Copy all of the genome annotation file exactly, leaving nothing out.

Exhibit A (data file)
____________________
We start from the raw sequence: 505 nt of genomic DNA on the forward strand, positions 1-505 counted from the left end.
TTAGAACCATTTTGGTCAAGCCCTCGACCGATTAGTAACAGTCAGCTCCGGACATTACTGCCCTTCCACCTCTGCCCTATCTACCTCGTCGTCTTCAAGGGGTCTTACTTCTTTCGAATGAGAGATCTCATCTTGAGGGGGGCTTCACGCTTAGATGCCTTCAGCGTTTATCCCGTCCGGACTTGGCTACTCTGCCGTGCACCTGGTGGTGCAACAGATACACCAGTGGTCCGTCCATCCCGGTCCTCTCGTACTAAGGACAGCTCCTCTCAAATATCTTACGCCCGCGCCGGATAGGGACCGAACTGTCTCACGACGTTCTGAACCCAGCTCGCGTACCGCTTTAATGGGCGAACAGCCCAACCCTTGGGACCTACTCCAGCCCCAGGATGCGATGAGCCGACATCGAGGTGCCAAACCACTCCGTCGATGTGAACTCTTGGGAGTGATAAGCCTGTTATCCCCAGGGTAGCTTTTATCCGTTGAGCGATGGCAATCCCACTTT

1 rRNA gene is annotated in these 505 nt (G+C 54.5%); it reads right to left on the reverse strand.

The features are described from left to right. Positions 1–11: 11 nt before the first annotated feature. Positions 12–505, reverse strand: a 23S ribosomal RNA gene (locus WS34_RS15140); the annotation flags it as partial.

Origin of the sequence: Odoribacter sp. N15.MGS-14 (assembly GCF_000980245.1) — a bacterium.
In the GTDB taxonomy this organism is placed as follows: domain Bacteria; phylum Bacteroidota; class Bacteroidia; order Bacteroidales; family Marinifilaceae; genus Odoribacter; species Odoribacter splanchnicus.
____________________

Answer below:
We start from the raw sequence: 505 nt of genomic DNA on the forward strand, positions 1-505 counted from the left end.
TTAGAACCATTTTGGTCAAGCCCTCGACCGATTAGTAACAGTCAGCTCCGGACATTACTGCCCTTCCACCTCTGCCCTATCTACCTCGTCGTCTTCAAGGGGTCTTACTTCTTTCGAATGAGAGATCTCATCTTGAGGGGGGCTTCACGCTTAGATGCCTTCAGCGTTTATCCCGTCCGGACTTGGCTACTCTGCCGTGCACCTGGTGGTGCAACAGATACACCAGTGGTCCGTCCATCCCGGTCCTCTCGTACTAAGGACAGCTCCTCTCAAATATCTTACGCCCGCGCCGGATAGGGACCGAACTGTCTCACGACGTTCTGAACCCAGCTCGCGTACCGCTTTAATGGGCGAACAGCCCAACCCTTGGGACCTACTCCAGCCCCAGGATGCGATGAGCCGACATCGAGGTGCCAAACCACTCCGTCGATGTGAACTCTTGGGAGTGATAAGCCTGTTATCCCCAGGGTAGCTTTTATCCGTTGAGCGATGGCAATCCCACTTT

1 rRNA gene is annotated in these 505 nt (G+C 54.5%); it reads right to left on the reverse strand.

The features are described from left to right. Positions 1–11: 11 nt before the first annotated feature. Positions 12–505, reverse strand: a 23S ribosomal RNA gene (locus WS34_RS15140); the annotation flags it as partial.

Origin of the sequence: Odoribacter sp. N15.MGS-14 (assembly GCF_000980245.1) — a bacterium.
In the GTDB taxonomy this organism is placed as follows: domain Bacteria; phylum Bacteroidota; class Bacteroidia; order Bacteroidales; family Marinifilaceae; genus Odoribacter; species Odoribacter splanchnicus.